One example of this is newtonian mechanics with forces which obey Newton's third law. In this case, it is a theorem of the theory that the total mechanical moementum is conserved.

Another example is Noether's theorem, which guarantees a momentum conservation law in dynamical systems of a certain class, whose laws are translationally invariant. For certain systems this invariance exists and hence momentum is conserved; for others it is not and momentum is not conserved.

For charged mechanical particles interacting electromagnetically, Newton's third law does not hold, so our old theorem is not applicable (and in fact its conclusion is false, as the mechanical momentum is not conserved). However, this does not mean that we cannot find a smarter, more sophisticated theorem which does imply a conservation law.

One therefore needs to sit for a bit and jiggle at the maths, but the theorem is indeed provable. In essence, what you do is

  • write down the total force on the mechanical particles,
  • express it in terms of electromagnetic fields, charges and currents,
  • use Maxwell's equations to transform the charges and currents into electric and magnetic fields, and thus
  • derive an expression for the total mechanical force on the system in terms of the integral of a certain function of the electric and magnetic fields at each point.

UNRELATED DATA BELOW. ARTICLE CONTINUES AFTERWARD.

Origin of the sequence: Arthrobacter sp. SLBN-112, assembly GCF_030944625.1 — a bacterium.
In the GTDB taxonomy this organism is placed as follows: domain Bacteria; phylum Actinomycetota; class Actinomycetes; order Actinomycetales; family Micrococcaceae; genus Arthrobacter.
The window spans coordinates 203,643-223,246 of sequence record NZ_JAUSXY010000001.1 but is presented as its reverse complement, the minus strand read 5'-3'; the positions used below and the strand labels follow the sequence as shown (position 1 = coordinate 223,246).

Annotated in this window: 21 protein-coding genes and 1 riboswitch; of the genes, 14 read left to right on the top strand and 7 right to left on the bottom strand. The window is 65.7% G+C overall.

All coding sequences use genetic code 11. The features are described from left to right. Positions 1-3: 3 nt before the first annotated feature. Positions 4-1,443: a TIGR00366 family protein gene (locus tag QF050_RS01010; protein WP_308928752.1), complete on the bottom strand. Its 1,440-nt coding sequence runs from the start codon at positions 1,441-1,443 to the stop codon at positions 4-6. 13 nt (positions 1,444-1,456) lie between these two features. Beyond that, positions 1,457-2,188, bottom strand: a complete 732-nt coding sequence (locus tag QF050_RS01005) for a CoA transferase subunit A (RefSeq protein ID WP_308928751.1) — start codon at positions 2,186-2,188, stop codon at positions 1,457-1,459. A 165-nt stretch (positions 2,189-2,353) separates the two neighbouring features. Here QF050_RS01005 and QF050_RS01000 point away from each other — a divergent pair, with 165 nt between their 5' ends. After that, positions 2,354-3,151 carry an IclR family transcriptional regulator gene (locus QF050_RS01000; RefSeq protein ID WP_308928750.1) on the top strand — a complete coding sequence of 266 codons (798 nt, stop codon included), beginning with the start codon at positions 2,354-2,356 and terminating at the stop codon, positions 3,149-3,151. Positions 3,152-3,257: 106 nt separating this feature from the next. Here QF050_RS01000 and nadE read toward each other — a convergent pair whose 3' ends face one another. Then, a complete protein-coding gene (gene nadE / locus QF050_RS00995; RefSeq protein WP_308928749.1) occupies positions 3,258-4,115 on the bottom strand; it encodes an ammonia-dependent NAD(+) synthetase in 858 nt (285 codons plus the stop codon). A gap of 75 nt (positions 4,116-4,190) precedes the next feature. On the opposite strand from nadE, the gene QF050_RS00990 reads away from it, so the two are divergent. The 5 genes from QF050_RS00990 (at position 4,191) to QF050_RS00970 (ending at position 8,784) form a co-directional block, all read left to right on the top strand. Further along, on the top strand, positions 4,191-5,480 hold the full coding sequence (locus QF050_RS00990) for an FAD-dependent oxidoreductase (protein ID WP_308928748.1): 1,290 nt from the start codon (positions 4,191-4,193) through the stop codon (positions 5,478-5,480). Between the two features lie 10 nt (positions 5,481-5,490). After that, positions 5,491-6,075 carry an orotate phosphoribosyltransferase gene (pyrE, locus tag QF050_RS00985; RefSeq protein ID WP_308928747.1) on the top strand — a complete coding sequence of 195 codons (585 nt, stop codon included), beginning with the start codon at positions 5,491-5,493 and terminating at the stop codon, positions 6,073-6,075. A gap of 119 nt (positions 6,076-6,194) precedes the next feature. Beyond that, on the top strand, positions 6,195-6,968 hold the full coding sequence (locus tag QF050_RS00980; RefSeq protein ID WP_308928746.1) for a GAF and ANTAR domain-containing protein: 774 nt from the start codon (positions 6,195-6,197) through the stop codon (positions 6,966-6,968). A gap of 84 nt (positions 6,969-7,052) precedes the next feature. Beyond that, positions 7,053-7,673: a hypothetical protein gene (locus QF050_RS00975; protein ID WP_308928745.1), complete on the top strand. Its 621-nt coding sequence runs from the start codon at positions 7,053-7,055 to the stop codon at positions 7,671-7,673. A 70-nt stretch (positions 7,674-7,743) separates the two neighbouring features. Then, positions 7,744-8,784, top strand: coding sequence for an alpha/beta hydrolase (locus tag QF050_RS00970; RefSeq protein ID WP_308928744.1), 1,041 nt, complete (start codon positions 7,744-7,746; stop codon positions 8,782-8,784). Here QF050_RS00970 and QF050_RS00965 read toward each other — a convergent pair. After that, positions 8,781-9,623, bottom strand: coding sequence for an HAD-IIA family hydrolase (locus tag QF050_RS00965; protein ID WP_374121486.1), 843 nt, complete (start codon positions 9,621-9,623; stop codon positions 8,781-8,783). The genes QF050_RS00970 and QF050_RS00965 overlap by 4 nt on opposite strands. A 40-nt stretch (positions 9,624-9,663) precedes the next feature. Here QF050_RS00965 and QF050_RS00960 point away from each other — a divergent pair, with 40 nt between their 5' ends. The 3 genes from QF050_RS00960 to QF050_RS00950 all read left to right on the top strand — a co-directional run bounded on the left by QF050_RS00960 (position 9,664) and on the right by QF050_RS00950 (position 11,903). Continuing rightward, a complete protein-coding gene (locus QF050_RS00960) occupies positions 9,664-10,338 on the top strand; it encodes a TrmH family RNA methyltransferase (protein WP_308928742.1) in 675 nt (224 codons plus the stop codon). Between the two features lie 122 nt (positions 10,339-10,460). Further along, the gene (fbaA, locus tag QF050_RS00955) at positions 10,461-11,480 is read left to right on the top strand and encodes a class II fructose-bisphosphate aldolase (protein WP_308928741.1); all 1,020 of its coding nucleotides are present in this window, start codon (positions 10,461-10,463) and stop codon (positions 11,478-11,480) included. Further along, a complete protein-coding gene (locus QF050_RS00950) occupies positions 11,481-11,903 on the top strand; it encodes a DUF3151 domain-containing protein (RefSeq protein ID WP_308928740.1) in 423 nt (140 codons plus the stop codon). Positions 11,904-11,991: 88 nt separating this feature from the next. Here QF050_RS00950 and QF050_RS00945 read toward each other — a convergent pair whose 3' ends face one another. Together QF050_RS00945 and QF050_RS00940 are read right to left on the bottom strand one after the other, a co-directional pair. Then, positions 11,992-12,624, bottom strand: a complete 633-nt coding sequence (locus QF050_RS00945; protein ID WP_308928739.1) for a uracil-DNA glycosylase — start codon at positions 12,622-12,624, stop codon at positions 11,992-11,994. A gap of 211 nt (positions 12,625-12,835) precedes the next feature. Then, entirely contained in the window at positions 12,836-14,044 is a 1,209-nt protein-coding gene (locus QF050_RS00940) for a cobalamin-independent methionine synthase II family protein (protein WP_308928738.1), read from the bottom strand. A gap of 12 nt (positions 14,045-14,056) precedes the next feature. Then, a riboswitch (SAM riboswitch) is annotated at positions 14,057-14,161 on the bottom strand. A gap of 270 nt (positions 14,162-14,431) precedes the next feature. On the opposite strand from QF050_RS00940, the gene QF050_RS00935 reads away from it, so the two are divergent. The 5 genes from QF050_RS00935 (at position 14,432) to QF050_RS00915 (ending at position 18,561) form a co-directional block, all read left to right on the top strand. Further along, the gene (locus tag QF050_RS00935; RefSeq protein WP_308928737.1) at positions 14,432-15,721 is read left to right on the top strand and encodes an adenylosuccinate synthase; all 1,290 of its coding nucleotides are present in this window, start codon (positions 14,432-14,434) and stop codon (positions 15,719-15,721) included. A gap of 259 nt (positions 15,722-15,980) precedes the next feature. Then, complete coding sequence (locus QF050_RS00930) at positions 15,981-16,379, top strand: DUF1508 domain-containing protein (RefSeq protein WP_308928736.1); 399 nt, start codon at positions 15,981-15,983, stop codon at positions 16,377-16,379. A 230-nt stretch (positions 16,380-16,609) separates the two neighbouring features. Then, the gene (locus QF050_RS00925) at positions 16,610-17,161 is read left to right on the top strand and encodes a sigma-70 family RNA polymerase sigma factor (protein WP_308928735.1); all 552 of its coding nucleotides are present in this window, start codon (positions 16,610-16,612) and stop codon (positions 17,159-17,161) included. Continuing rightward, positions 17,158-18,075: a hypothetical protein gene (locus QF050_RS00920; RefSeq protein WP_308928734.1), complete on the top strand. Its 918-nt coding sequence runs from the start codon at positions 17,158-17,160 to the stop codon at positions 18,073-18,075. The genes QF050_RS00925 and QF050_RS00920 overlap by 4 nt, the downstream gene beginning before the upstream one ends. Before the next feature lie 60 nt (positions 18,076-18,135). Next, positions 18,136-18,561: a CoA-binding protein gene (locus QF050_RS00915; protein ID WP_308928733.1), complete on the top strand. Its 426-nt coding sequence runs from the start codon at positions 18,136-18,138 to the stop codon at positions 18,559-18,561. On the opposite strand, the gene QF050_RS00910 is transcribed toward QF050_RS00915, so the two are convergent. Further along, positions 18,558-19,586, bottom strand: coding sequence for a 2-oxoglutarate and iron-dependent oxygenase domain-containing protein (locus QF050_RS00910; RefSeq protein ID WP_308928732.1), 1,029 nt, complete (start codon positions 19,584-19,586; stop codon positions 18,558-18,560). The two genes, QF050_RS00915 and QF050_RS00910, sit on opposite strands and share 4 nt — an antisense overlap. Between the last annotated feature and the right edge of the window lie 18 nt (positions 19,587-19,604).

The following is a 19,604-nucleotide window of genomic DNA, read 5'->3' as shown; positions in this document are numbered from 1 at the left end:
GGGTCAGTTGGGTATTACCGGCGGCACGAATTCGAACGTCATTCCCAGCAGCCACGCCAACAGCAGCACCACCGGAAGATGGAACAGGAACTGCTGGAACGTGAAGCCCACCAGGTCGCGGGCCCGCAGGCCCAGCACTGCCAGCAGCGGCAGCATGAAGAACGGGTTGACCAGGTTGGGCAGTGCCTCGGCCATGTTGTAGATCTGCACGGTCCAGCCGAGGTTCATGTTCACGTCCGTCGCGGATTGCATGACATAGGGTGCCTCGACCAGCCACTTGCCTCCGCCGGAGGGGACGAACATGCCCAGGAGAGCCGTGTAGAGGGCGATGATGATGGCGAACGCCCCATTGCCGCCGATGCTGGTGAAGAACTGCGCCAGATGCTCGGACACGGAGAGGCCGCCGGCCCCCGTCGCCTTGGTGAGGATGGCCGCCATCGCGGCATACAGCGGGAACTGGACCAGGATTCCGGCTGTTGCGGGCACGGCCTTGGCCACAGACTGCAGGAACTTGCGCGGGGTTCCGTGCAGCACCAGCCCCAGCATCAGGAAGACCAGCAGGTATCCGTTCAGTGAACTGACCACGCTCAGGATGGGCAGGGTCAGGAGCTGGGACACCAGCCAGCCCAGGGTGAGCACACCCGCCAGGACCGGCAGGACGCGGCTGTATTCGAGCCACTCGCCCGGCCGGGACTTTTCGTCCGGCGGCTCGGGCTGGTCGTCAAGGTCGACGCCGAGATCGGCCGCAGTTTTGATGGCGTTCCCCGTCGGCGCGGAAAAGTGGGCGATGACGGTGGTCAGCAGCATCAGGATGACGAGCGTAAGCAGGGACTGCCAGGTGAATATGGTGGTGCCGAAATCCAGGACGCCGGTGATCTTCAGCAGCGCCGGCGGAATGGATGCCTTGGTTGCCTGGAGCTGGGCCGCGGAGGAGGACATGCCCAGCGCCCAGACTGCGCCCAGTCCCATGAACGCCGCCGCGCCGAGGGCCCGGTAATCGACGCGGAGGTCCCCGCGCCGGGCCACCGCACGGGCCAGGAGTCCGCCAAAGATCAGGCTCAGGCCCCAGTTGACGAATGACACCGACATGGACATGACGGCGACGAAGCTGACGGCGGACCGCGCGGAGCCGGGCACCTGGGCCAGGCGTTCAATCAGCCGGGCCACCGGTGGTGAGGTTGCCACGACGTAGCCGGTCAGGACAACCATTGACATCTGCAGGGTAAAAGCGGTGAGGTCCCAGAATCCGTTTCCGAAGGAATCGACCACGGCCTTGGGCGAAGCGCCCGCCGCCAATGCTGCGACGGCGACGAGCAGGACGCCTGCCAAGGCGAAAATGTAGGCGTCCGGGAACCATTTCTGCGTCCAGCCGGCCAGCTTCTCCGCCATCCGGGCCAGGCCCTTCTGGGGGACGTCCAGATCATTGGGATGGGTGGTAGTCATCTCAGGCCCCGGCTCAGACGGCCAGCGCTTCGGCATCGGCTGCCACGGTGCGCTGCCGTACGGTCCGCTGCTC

• One then needs to transform this quantity into the total time derivative of a simpler expression, which will be interpreted as the electromagnetic field momentum. This is possible but it leaves a remainder which depends on what volume you're integrating over.
  • One can then prove that, for localized systems, this remainder vanishes. When it does, the total dynamical momentum - mechanical plus electromagnetic - is conserved.

In general, I would discourage you from attempting this calculation until you have taken solid courses in electromagnetism and vector calculus at university level, or you will just bruise yourself up against it. Focus, instead, on the physics, on a qualitative level.

If you have more specific questions I'm happy to try and reply, but if you want details on the mathematics you do need to specify what your background is so that we can give answers you will understand.


I'll show to you "how this is the case", "how this works", but this needs time. This is a very interesting question and I'm sorry to see that books divide in two set: basic one that simply jump the problem (maybe mentioning it or reporting formula saying that calculations are boring, while they are exciting); and advanced ones, that obviously deal with a such important problem, but they solve everything with few symbols using such hard mathematics that they are difficult to be understood by less capable readers (here I am). I find that the best compromise is, as always, Griffiths (from which I take most of this answer). But for once I want criticize his book too. He put the reader in front of the traumatizing divergence of a matrix, without prepare him to handle a such object. That's why I'll put in this answer a section named "Alternative divergence theorem". Here I will always use cartesian coordinates, simply I ascertain that this is the simplest way to see why there is a momentum density of the electromagnetic field and to calculate how much it is. These calculations are long, but if the reader trust me he/she will be gratified.